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Interview with Hal Bodner

Today I welcome author Hal Bodner to Cloth's Chapel! Hal is the author of the best selling gay vampire novel, Bite Club and the tremendously funny sequel, The Trouble With Hairy.  According to Hal, he tells everyone he was born in East Philadelphia because so few people know where Cherry Hill, New Jersey is located. The first person he saw in his life was C. Everet Coop, future US Surgeon General, who delivered him.  Thus, Hal was ironically destined to become a heavy smoker.

He moved to West Hollywood in the 1980s and has rarely left the city limits during the past twenty years.  Hal is so WeHo-centric that he cannot find his way around Beverly Hills, the next town over.


BKE: “Bite Club” came out in 2005. So, in returning to your characters Chris and Troy, did you feel any apprehension in resurrecting them, or was it like meeting up again with old friends?
HB: The answer is… neither! Actually, I began writing “Hairy” almost immediately after I finished “Bite Club”.  I don’t think I’d even finished the edits on the first book before I started on the second one.  It wasn’t a delay in writing but rather one in publishing.

At the time, Alyson Books (which had long been the premier publisher of legitimate gay and lesbian literature) was going through a huge metamorphosis.  They’d hired a new publisher/editor in chief who I did NOT get along with.  At the time, I thought it was limited to a personality conflict between her and me.  Later, I discovered how universally loathed she was.  At any rate, the situation was bad enough for me to leave Alyson entirely.


I was in the middle of looking for a new publisher when my husband died suddenly and unexpectedly.  I bottomed out and spent the next 18 months or so sprawled on the couch with the television remote. I watched the Sony logo from the DVD player bouncing around the screen because I was so depressed that it was too much effort for me to get up and put an actual DVD into the machine.  I think I may have memorized the algorithm or something because, to this day, I can predict where the logo is going to go next!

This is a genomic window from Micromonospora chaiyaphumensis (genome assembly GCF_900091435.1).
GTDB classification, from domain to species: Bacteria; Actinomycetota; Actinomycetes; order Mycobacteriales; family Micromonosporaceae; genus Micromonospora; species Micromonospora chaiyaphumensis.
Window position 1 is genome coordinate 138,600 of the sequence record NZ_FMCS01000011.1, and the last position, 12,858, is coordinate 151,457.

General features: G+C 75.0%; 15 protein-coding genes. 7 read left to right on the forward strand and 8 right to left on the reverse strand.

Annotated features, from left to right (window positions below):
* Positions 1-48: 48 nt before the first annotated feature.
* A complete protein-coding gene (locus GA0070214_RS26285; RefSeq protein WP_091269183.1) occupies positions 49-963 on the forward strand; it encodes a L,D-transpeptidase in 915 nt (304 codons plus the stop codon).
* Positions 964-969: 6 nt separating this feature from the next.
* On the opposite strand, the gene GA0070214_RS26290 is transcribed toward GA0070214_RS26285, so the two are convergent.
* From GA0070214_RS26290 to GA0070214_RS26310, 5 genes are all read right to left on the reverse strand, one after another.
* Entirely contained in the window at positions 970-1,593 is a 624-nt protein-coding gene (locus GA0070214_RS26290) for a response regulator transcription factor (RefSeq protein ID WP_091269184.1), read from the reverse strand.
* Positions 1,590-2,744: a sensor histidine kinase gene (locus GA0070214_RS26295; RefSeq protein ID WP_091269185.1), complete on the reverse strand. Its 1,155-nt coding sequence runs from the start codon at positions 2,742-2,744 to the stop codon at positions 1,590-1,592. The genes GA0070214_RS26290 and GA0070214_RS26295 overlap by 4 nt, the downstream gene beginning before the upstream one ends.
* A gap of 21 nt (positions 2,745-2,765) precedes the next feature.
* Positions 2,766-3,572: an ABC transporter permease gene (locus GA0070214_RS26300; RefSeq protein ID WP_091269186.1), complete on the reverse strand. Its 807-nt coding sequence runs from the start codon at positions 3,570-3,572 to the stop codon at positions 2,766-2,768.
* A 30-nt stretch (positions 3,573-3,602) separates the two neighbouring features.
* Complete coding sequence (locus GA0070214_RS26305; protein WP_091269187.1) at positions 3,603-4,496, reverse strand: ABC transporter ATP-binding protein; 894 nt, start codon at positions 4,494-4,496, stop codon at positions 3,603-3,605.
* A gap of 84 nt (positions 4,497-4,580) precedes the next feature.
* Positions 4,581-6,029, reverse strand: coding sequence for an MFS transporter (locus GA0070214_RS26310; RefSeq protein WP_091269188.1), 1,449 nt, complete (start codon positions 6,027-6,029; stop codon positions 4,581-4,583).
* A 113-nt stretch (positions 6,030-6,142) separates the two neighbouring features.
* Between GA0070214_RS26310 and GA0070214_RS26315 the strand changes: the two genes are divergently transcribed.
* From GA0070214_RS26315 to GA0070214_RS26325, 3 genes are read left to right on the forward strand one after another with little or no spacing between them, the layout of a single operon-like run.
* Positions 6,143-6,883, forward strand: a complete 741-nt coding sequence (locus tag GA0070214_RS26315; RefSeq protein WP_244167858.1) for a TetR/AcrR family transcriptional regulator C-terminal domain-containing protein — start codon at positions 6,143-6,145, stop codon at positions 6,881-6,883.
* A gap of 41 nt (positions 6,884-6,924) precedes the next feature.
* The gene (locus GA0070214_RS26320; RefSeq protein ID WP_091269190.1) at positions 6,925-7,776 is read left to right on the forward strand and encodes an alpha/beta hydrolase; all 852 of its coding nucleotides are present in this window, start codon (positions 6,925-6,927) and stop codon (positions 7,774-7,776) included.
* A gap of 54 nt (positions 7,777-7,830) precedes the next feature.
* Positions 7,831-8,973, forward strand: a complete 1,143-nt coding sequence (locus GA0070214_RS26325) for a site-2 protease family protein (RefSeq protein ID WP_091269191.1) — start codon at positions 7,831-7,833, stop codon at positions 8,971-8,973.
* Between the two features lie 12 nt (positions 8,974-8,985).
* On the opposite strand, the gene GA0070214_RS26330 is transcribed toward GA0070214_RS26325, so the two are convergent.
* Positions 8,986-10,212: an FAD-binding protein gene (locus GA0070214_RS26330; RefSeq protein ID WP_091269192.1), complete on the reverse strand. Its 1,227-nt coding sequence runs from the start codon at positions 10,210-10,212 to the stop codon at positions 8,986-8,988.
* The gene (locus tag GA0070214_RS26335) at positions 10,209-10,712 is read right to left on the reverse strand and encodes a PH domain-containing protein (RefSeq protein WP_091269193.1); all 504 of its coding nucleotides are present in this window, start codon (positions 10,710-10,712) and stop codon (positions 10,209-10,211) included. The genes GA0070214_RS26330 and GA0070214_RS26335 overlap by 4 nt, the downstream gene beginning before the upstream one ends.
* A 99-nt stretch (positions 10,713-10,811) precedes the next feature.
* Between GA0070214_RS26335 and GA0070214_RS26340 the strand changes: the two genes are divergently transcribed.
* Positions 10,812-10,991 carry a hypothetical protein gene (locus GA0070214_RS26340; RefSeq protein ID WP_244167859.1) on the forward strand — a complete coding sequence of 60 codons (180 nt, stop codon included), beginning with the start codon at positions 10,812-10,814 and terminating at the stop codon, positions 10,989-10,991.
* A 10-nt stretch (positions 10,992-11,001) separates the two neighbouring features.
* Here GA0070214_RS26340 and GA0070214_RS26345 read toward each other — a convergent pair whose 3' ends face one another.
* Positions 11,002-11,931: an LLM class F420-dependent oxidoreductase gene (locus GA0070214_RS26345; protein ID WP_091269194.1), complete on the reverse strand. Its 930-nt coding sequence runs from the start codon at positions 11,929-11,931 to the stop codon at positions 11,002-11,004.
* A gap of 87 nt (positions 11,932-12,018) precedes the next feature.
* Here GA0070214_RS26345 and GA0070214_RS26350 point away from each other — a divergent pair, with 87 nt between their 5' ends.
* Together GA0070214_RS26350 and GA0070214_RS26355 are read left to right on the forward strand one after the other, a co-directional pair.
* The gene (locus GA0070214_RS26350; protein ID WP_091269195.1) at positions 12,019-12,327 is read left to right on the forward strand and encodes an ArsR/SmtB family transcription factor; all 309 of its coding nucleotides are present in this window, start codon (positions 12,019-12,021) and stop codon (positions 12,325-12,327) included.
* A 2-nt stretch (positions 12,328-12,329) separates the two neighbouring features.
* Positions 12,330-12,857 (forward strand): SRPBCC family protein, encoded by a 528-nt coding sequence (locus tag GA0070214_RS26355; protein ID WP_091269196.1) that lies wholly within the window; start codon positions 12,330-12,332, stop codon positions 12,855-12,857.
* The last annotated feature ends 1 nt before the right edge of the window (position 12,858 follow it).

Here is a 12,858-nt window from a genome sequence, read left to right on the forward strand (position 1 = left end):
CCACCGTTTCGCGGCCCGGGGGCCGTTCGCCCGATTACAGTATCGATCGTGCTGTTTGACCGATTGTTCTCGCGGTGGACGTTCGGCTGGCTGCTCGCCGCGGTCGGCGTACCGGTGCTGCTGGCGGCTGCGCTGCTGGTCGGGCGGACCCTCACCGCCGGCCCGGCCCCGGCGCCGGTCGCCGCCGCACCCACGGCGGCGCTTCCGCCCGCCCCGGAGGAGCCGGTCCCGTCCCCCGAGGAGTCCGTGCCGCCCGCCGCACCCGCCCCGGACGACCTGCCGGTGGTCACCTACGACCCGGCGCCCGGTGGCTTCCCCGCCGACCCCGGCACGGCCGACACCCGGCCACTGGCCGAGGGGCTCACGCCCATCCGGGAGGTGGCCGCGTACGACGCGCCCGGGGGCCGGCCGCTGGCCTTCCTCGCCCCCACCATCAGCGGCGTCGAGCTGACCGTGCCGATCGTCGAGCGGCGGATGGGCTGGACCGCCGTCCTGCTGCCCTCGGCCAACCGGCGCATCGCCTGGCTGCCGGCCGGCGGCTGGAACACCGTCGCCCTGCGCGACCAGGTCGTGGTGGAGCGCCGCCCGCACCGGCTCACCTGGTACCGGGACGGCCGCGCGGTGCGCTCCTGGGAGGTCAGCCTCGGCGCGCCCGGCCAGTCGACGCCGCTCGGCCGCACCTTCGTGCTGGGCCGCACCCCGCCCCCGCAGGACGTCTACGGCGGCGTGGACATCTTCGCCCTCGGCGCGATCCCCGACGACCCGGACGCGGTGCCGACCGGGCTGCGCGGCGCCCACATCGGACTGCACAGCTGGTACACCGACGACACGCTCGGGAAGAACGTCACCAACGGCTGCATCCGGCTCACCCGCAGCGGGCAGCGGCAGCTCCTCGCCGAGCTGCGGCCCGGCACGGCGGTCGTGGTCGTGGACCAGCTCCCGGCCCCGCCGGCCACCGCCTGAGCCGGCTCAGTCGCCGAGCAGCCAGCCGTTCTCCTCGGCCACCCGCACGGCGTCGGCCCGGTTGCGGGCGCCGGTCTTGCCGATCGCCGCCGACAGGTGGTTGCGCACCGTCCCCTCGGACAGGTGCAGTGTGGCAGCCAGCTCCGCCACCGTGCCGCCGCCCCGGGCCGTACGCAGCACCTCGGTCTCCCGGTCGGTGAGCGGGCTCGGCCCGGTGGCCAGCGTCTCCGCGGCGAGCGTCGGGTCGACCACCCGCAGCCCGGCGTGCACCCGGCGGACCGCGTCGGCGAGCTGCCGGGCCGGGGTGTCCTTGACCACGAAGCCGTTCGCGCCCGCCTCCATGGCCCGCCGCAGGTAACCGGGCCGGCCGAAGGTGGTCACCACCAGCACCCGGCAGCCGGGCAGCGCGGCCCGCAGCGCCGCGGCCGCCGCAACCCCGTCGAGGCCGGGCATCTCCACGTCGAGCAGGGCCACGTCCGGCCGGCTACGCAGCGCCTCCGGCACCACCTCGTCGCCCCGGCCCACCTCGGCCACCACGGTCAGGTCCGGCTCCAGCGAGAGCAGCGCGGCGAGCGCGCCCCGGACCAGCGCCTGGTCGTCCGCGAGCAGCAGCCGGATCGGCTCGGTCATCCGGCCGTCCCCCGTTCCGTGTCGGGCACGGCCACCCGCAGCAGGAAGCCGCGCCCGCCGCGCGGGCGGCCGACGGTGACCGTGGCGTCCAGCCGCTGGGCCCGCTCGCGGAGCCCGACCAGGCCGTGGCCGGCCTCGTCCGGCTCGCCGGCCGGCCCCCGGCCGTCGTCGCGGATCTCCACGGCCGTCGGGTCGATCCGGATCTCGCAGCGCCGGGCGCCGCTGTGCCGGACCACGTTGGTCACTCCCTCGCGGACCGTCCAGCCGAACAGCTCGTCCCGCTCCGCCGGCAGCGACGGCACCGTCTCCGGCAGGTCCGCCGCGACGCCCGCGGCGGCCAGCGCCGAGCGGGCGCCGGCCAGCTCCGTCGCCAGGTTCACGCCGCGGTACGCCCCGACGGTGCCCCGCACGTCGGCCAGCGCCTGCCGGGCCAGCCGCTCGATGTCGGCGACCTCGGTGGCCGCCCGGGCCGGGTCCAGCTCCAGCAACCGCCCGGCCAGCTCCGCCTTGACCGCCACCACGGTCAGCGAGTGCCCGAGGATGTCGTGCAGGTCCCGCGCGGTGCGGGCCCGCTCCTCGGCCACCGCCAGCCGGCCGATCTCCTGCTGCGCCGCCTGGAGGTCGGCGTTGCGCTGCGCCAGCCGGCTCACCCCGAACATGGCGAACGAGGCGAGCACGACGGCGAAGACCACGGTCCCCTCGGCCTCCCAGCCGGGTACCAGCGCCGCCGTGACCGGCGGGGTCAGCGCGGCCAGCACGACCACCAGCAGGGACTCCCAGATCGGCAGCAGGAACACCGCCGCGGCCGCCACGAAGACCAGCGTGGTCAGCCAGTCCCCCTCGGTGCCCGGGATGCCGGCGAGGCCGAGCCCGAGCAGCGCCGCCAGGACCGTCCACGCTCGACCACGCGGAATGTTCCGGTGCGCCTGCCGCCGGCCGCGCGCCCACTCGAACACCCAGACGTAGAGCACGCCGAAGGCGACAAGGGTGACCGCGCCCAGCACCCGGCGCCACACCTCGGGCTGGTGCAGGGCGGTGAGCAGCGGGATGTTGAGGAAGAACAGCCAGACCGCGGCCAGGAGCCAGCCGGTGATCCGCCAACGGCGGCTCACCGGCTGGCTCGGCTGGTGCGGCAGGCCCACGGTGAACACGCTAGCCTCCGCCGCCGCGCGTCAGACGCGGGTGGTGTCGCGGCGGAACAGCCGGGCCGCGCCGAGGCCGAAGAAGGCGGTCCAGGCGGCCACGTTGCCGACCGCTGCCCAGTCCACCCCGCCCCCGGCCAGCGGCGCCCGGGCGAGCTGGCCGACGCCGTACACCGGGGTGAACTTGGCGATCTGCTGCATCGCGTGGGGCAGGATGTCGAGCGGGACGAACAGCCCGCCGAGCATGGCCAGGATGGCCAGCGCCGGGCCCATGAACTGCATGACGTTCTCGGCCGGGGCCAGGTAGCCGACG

By the time I started to feel human again – which was almost two years later – I had to start from scratch looking for a new publisher.  It was brutal!!! Almost everyone I spoke with loved the books but, as it turned out, they were very hesitant to publish them due to the gay content.  It wasn’t that there was any explicit gay sex in either book; there wasn’t.   But the whole comic tone of the book was irrevocably “gay” in that it was what we call high camp.
Agents, publishers, marketing people were just terrified that it wouldn’t sell.  I’d wave the sales figures for “Bite Club” in front of them and they’d STILL hem and haw.  “Bite Club”, by the way, did phenomenally well; the royalties practically bought my house!  Even so, I could NOT get a publisher for “Hairy” for a long time.


And if I may “foreshadow” a bit, I began writing the third installment of the Chris and Troy books, “Mummy Dearest”, as soon as the edits on “Hairy” were finished.   I immediately ran into problems.  I think that because I was still grieving and didn’t consciously realize it, I had a hell of a time balancing all of the characters and plots and subplots. I just could NOT manage to keep my mind clear.
And the villains! To this day, I’m still not happy with the bad guys in “Mummy Dearest.”   I need to somehow find the time to sit down, rip the book into shreds, work on whipping the villains into shape and cut several hundred pages from the novel.
The odd thing is that when I re-read “Bite Club” and “The Trouble With Hairy”, I’m amazed at how damned funny they are – especially “Hairy”.  In a way, I’ve intimidated myself.  I’m a bit afraid to trying to tackle the edits on “Mummy Dearest” for fear that I’m not able to write as well or as funny as I used to!


BKE: What inspires you to write?
HD: Oh gods. That is SUCH a hard question to answer.  I wrote “Bite Club” originally because we were in the heat of the AIDS epidemic and I felt the disease was stealing more than just unfulfilled promise from our community. I felt it had also cost us our sense of humor.  Gay culture has always held a certain type of humor in high regard and, due to the fact that our friends and lovers were dropping like flies, we began to take ourselves very seriously.  I’m not at all suggesting that we should have treated what was going on lightly – far from it.  But, AIDS was rapidly leaching all joy out of our culture.  “Bite Club” was my attempt to try and preserve some of that campiness.